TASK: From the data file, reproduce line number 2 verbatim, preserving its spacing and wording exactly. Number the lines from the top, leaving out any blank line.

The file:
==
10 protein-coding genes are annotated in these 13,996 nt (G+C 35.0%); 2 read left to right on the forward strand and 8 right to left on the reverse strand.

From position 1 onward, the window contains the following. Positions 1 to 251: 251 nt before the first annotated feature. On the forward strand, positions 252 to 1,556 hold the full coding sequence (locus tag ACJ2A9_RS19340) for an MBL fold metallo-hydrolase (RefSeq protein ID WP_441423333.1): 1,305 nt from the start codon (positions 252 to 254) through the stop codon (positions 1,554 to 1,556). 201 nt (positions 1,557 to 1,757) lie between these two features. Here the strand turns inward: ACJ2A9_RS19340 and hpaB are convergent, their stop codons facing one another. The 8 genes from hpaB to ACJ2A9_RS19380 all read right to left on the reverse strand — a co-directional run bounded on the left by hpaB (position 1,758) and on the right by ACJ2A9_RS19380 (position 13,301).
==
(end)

From position 1 onward, the window contains the following. Positions 1 to 251: 251 nt before the first annotated feature. On the forward strand, positions 252 to 1,556 hold the full coding sequence (locus tag ACJ2A9_RS19340) for an MBL fold metallo-hydrolase (RefSeq protein ID WP_441423333.1): 1,305 nt from the start codon (positions 252 to 254) through the stop codon (positions 1,554 to 1,556). 201 nt (positions 1,557 to 1,757) lie between these two features. Here the strand turns inward: ACJ2A9_RS19340 and hpaB are convergent, their stop codons facing one another. The 8 genes from hpaB to ACJ2A9_RS19380 all read right to left on the reverse strand — a co-directional run bounded on the left by hpaB (position 1,758) and on the right by ACJ2A9_RS19380 (position 13,301).